Money-back guarantee

When you buy a car online from a car dealership, The Consumer Contracts (Information, Cancellation and Additional Charges) Regulations 2013 states that you have the right to cancel your purchase from the moment you place an order up until 14 days after you receive the goods.

Once you decide to cancel within the 14-day window, you have 14 days to return the car. Once the dealer has received it back, you should then receive the refund within 14 days under the money-back guarantee.

If you bought the car from a private seller, you do not have money-back guarantee protection, unfortunately. Your best bet is to go back to the owner and kindly ask for a full refund – although the chances of them agreeing to this are slim. That’s why it’s important to always do your research when buying a car online.

Consumer Contracts and Regulations

What are the Consumer Contracts Regulations?

The Consumer Contracts Regulations came into force on 13 June 2014. They protect you when you’re online shopping – so if anything goes wrong, you’re covered by legislations in place.

The Consumer Protection from Unfair Trading Regulations 2008 (CPRs) makes it a criminal offence for traders to mislead buyers in respect of goods and services. This covers a range of unlawful business practices including:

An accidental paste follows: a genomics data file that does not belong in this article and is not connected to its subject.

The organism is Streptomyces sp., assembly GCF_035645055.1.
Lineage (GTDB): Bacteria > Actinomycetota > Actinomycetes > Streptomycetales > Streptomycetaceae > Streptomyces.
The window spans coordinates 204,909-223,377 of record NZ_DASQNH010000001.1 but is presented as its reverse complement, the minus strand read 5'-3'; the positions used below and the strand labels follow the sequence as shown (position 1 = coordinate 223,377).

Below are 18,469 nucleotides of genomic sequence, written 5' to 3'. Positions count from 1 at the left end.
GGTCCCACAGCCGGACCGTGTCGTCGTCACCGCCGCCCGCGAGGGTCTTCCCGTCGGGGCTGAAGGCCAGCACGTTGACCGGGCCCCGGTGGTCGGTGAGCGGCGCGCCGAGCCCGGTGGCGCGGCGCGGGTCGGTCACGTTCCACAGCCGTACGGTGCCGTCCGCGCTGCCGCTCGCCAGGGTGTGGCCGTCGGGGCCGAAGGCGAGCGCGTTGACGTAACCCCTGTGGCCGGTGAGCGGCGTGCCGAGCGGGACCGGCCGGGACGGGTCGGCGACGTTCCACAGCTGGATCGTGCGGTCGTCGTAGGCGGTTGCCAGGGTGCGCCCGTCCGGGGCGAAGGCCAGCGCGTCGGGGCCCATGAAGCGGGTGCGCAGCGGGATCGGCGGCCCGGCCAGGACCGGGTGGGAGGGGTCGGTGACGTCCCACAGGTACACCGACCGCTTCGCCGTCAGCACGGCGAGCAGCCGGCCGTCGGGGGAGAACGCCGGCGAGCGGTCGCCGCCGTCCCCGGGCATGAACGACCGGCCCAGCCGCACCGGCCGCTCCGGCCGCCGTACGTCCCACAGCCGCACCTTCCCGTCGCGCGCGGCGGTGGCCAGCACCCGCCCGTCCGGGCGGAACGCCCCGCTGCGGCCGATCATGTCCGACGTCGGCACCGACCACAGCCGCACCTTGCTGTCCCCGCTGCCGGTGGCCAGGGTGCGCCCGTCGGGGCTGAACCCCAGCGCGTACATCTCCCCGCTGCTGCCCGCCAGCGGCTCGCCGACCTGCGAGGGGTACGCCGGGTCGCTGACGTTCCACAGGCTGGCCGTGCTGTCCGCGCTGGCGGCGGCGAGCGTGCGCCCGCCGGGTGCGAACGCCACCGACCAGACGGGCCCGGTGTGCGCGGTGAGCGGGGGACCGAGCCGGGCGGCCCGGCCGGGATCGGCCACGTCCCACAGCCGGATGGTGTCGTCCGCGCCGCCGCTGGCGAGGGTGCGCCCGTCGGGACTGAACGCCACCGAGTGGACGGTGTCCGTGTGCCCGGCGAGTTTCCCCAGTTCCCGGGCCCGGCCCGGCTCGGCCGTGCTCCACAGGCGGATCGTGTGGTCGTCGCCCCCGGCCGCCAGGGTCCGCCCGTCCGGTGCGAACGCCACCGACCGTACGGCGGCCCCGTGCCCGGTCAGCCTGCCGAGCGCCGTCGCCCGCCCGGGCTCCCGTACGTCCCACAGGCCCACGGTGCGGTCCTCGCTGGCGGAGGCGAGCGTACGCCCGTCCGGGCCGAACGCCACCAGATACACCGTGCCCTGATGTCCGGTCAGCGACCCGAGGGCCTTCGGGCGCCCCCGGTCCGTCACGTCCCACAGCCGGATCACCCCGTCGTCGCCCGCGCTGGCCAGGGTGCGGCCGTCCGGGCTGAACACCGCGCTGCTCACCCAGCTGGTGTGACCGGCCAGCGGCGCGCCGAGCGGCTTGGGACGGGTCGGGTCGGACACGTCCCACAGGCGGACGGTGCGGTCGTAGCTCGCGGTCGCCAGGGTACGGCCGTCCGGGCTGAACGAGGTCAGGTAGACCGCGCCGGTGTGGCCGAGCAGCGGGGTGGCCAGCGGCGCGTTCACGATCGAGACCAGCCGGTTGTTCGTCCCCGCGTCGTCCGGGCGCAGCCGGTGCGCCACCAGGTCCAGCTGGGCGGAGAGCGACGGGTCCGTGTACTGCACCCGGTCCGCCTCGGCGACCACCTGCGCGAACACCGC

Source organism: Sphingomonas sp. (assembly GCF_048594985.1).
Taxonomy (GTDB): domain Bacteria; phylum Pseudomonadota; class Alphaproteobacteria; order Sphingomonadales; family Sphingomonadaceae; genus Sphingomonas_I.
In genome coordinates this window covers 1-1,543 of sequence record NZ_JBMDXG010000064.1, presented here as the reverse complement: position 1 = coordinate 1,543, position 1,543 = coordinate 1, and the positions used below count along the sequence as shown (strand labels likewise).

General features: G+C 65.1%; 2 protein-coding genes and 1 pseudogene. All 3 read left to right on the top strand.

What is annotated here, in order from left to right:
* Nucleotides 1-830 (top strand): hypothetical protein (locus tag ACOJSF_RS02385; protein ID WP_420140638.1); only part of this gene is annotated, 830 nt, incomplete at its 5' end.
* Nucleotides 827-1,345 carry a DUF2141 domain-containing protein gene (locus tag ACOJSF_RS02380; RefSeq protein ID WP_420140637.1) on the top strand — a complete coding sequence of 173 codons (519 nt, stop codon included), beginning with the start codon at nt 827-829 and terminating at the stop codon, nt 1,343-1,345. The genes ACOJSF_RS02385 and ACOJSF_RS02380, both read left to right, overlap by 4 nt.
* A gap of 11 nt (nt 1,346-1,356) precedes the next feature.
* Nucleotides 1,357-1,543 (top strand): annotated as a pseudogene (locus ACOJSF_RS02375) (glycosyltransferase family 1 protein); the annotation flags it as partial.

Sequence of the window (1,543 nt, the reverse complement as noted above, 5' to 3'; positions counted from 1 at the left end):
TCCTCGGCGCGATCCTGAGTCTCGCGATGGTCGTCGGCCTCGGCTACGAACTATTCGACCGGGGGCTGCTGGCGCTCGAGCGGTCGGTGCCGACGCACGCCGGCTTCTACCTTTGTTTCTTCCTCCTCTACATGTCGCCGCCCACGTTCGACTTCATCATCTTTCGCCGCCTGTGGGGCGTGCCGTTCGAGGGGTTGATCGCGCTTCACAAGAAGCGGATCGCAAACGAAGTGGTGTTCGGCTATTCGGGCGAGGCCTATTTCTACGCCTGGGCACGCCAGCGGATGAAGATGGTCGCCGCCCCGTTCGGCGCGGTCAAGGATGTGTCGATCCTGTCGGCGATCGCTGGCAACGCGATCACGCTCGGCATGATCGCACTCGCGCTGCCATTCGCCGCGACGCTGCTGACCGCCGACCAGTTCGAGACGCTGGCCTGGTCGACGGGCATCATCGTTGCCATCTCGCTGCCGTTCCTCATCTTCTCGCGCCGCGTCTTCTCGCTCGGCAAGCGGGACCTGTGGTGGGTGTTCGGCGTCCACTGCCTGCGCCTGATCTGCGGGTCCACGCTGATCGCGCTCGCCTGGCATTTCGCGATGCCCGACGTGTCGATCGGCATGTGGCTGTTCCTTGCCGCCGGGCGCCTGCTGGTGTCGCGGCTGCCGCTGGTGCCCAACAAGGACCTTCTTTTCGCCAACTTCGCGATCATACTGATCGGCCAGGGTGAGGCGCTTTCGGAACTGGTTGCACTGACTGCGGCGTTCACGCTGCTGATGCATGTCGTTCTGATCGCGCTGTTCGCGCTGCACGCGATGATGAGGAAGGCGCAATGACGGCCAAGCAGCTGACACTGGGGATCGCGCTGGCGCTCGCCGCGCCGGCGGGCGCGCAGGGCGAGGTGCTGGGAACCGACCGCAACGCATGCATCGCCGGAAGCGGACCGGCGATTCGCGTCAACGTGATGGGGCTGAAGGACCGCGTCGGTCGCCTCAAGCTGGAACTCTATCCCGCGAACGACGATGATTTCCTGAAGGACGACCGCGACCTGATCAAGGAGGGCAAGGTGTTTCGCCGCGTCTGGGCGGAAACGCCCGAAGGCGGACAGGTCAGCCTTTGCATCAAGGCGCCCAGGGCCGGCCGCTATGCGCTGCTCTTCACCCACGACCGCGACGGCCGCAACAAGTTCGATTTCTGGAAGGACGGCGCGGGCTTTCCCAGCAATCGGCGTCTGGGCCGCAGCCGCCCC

• Giving false or insufficient information about the car
  • Failing to include ‘delivery’, administration’ or other non-optional charges in the advertised price for a car
  • Acting aggressively to sell the vehicle

For more information about your rights when buying a used car online from a car dealership, we recommend reading The Consumer Protection from Unfair Trading Regulations 2008. Our ‘What are your legal rights when buying a used car? guide can also help.

What consumer protections do I have if I buy a car online?

You have the same rights when you buy a car online from a car dealership as you would if you physically went into the store. The Consumer Rights Act 2015, as detailed above, allows you to request repairs or a full refund in the event of your vehicle being damaged or faulty.

You can further protect yourself if things go wrong by buying your car through a hire purchase agreement (HP). An HP is a car finance plan, in which you pay a low deposit and hire the car with the option to buy it at the end of your contract. If the vehicle is not of satisfactory quality, fit for purpose or as described, the HP agreement states that the finance provider (rather than the dealer) is legally responsible for any issues with the car.

Unfortunately, your consumer protections aren’t as good if you’re buying from a private seller. You are however still covered by the Sale of Goods Act 1979. Under this legislation, the legal terms that cover a private sale contract are as follows:

  • The seller must have the legal right to sell the car
  • The car must be roadworthy, of satisfactory quality and fit for purpose
  • The vehicle must match the seller’s description

If the car is not fit for purpose or as described, then you can contact the seller to ask for compensation.

Now that we’ve covered the protections in place, you’ll hopefully feel more confident about buying a car online. We hope you don’t encounter any issues with your vehicle – but if you do, at least you know your rights.